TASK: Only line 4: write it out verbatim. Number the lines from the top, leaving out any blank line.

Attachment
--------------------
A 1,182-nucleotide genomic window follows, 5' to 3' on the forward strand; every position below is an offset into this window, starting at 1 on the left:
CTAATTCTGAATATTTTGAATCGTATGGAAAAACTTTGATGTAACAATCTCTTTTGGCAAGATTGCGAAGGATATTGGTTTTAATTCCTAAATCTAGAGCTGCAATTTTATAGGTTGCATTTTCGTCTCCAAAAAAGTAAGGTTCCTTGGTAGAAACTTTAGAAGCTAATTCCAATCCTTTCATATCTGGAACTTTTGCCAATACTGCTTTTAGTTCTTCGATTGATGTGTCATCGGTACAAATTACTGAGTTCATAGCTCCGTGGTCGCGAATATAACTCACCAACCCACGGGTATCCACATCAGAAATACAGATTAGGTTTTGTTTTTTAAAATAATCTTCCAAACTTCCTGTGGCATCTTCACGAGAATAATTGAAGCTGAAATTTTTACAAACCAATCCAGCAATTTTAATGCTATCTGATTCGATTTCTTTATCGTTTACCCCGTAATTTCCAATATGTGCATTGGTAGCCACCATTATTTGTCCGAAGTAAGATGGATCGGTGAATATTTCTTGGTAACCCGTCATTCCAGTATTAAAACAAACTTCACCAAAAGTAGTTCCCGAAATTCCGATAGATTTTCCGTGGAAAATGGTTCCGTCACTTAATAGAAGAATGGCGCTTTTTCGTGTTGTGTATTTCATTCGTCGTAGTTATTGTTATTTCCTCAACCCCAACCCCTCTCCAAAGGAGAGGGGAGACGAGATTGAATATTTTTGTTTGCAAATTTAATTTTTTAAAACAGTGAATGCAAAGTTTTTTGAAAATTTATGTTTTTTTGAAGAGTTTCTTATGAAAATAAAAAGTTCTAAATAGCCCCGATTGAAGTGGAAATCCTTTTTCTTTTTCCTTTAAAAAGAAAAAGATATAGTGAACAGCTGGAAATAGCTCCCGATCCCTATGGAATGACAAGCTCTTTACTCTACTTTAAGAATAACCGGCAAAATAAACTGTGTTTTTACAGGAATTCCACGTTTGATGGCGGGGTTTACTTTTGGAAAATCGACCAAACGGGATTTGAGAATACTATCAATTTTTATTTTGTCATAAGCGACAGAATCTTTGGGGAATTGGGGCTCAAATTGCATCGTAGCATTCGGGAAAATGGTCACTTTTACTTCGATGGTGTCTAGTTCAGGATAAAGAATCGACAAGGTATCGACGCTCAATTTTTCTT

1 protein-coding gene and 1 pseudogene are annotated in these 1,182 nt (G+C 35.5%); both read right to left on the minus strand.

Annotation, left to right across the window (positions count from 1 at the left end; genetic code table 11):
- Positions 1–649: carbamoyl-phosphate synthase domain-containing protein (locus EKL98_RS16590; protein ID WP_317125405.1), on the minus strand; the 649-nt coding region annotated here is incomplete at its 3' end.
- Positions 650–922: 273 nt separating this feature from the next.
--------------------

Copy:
Annotation, left to right across the window (positions count from 1 at the left end; genetic code table 11):